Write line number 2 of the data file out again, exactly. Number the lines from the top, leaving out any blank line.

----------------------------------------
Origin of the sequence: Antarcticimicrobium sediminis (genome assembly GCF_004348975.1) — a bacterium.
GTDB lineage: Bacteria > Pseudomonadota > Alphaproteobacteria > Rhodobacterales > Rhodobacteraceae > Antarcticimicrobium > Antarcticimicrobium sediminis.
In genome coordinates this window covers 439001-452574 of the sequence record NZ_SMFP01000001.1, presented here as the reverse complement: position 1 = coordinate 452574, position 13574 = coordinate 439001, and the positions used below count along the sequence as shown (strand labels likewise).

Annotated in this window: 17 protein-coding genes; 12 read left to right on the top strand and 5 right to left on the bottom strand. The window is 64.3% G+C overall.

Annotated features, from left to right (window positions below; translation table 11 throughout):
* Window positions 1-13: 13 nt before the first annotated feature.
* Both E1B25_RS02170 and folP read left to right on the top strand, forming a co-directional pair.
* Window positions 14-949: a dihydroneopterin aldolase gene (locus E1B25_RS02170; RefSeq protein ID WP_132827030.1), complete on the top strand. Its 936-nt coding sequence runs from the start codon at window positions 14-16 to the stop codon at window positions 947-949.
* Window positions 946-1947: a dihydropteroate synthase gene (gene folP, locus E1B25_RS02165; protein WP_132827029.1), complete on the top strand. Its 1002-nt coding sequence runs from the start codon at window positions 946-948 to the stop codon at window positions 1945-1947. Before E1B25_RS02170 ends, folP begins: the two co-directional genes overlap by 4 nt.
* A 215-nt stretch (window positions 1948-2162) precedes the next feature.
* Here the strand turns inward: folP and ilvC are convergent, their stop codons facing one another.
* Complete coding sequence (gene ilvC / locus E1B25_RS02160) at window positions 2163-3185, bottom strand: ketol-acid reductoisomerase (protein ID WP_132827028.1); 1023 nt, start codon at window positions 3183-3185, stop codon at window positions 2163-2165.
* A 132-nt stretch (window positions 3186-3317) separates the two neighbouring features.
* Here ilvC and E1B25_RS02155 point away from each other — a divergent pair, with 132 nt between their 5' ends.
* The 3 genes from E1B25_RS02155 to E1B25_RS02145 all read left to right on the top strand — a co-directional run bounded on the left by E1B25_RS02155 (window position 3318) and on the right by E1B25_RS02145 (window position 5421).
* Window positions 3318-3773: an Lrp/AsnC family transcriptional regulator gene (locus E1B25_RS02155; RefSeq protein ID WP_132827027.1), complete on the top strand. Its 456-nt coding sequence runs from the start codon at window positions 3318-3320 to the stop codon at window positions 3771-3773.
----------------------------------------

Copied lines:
GTDB lineage: Bacteria > Pseudomonadota > Alphaproteobacteria > Rhodobacterales > Rhodobacteraceae > Antarcticimicrobium > Antarcticimicrobium sediminis.